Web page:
Checklist for an Office Memo - The Question Presented

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As I start to grade first year closed memos, I thought a refresher checklist might be valuable to readers of this blog.  I no longer remember who first provided me with this checklist but it serves the purpose well.  Keeping these questions handy while writing the various sections of the memo will help improve the memo's overall quality.  Today I review what makes an effective question presented.

  1. Have you made an appropriate choice of format?
  2. If you chose the "under/does/when" format did you state the rule, then the legal question and then the significant facts?
  3. Have you deleted any proper names?
  4. Is the sentence readable?
  5. Have you maintained an objective perspective?

Often a tension exists between making the sentence readable and including significant facts.  Writers will either include too few facts making the question vague and unhelpful or go overboard by including all the facts resulting in a mammoth sentence.  Finding the balance between the two takes practice and lots of editing.

 Example of too few facts:

Under Arkansas common law, can a newspaper be held liable for false light invasion of privacy when an article is published where doubt remains about certain facts?

 

A reader unfamiliar with the case would have difficulty trying to paint the picture using this question presented.  A better question presented might be:

 Under Arkansas common law, is a newspaper liable for false light invasion of privacy when it publishes an article about cocaine traffickers and includes the name and photograph of a teacher arrested only for marijuana possession?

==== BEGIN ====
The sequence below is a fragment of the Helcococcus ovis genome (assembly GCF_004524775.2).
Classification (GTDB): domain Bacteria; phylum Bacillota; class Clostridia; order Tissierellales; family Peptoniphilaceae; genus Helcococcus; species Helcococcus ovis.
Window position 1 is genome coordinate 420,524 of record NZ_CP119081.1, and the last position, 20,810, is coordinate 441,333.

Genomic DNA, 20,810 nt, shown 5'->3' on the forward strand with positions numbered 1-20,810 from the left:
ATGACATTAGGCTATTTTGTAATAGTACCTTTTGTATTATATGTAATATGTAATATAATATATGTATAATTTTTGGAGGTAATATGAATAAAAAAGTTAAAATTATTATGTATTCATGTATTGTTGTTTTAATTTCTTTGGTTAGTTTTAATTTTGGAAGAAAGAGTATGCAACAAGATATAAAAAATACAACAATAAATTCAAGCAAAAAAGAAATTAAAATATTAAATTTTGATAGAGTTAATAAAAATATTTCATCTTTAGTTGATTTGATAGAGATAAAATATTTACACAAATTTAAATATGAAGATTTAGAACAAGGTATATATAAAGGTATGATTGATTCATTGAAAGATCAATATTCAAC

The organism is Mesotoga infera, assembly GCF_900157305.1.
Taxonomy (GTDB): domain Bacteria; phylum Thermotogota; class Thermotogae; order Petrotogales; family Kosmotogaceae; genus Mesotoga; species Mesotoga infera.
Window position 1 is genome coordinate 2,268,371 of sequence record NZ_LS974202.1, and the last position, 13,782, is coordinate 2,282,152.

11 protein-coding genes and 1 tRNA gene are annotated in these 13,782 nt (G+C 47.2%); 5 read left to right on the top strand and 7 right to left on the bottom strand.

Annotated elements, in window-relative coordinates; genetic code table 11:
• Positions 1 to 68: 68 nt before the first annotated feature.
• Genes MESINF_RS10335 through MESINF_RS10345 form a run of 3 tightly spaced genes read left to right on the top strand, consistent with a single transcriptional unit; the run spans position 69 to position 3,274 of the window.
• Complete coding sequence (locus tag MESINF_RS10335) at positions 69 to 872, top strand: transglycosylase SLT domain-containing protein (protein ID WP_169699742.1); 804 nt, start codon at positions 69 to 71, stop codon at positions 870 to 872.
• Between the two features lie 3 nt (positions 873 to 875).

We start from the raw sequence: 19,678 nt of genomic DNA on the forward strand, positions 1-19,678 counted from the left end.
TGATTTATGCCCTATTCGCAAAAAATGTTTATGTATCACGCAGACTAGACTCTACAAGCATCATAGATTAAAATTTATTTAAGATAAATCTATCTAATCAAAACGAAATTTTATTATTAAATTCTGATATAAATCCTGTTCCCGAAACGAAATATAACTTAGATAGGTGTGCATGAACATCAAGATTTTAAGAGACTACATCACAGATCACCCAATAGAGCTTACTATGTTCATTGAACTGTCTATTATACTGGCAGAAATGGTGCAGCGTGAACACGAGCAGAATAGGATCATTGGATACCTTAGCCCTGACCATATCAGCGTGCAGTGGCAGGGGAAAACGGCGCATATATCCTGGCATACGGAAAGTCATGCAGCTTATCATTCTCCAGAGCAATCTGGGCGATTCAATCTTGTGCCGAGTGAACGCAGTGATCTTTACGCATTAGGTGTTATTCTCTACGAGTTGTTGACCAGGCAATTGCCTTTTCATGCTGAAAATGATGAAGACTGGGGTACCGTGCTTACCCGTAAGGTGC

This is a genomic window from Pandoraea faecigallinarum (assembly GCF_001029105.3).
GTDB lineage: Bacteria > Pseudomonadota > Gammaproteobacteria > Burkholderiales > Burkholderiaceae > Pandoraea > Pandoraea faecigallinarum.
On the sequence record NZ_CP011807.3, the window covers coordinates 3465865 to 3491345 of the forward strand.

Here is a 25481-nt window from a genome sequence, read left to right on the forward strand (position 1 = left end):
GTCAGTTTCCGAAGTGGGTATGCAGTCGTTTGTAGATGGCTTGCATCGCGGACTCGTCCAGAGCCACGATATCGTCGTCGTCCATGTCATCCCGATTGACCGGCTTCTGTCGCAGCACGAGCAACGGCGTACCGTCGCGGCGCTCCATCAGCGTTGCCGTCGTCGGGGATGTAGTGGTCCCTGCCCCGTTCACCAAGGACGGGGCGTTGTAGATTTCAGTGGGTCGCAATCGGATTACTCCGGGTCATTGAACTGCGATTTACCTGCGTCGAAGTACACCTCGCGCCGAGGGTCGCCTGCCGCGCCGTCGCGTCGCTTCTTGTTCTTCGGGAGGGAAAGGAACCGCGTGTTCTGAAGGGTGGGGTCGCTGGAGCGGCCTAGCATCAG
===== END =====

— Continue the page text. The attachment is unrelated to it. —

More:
This question presented provides a much more vivid picture about the issue involved in the case.  It includes the law (Arkansas common law, the legal question (false light invasion of privacy) and some key relevant facts.

 

Another common problem with questions occurs when the writer makes conclusions within the question.  The following two examples make a conclusion regarding the malice element.

Under Arkansas common law, is a newspaper liable for false light invasion of privacy when it publishes the name of an individual it knows was arrested for misdemeanor of marijuana possession in an article about the unrelated felony arrests of suspected traffickers?

 

Under Arkansas law, does a teacher have a claim for false light invasion of privacy when a newspaper article regarding a cocaine trafficking bust implies the teacher's involvement when a reporter could or should have known the teacher was actually arrested for marijuana possession?

 

Concluding that the reporter knows or could have or should have known decides the issue of malice.  Instead of conclusions the reader should include facts that may ultimately prove or disprove the malice element.